Health Study: Melanoma most common cancer

cancer

(KRON) Nationally, melanoma cases have steadily increased over the past two decades. The American Cancer Society estimates that when 2016 cases are tallied, more than 76,000 Americans will have been diagnosed during the year.

The new study, led by Dr. Robert Dellavalle of the Denver Veterans Affairs Medical Center, is an analysis by region of government data on cases and deaths in 2003 and 2013. The results were published online Wednesday in JAMA Dermatology .

Most skin cancers rarely spread but melanoma is different. It may show up looking like an unusual, irregularly shaped or colored mole. It can invade tissues beneath the skin’s surface and spread throughout the body. Overexposure to sunlight and indoor tanning are among the risk factors.

A separate study published last week showed that U.S. melanoma rates climbed from about 22 per 100,000 people in 2009 to an estimated nearly 24 per 100,000 in 2016. Earlier research showed the number of cases has increased sharply since 1980.

The new study found melanoma dropped in five of nine Northeast states over a decade and death rates declined in six of the nine states.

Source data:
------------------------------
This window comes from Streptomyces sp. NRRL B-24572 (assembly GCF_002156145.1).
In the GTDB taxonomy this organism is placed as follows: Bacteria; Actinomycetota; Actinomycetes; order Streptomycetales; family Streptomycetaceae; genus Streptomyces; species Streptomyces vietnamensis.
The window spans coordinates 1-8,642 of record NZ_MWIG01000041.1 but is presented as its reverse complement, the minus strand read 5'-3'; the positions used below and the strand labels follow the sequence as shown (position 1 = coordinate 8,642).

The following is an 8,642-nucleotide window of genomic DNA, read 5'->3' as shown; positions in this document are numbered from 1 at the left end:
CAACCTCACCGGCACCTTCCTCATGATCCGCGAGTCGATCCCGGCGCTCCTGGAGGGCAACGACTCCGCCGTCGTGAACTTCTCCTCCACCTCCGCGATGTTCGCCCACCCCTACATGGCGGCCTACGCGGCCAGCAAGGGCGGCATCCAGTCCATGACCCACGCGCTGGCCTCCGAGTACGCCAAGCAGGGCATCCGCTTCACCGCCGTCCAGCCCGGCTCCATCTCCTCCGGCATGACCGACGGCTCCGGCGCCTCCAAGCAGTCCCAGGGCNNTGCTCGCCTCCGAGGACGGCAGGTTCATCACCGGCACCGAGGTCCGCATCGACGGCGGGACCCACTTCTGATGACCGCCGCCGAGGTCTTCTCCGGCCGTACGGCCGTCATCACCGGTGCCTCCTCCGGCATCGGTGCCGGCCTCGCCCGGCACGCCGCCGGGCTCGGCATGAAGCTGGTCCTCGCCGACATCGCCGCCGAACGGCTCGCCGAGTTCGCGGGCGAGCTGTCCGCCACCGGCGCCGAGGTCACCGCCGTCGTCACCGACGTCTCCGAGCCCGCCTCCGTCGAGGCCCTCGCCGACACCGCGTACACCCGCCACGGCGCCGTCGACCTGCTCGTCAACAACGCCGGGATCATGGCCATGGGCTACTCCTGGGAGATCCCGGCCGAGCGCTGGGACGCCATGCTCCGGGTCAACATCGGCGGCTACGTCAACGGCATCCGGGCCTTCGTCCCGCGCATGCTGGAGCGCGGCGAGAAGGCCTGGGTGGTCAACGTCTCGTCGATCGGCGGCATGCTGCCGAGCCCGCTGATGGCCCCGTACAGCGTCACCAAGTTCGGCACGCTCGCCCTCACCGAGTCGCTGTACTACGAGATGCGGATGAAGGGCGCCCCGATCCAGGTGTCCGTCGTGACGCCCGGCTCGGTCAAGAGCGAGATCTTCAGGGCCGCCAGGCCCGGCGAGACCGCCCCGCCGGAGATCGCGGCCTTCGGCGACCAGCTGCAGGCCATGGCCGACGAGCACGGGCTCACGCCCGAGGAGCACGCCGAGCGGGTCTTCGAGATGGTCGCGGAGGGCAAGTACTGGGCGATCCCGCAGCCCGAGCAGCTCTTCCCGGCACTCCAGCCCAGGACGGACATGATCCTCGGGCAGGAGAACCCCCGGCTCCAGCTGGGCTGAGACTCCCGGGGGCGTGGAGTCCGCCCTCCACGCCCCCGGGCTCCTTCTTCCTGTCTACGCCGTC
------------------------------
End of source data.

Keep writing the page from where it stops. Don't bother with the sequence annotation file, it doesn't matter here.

By contrast, incidence and death rates climbed in most Midwestern states studied. Melanoma cases also rose in the South and West but death rates varied in those regions.

Regional ethnic differences and other demographics play a role. Melanoma is more common in whites and in people with light-colored eyes and red or blond hair.

From the study: Skin cancer remains the most common cancer in the United States despite ongoing efforts to address this major public health problem.1 The mortality rate of melanoma, with more than 9000 deaths occurring annually, continues to increase faster than the rate associated with any other preventable cancer.1– 3 Melanoma death and incidence rates vary among states, in part because of the differences in regional demographics.4 To further characterize the effect of melanoma in the United States, we compared 2003 trends with 2013 trends in the death and incidence rates in each state and by geographic region.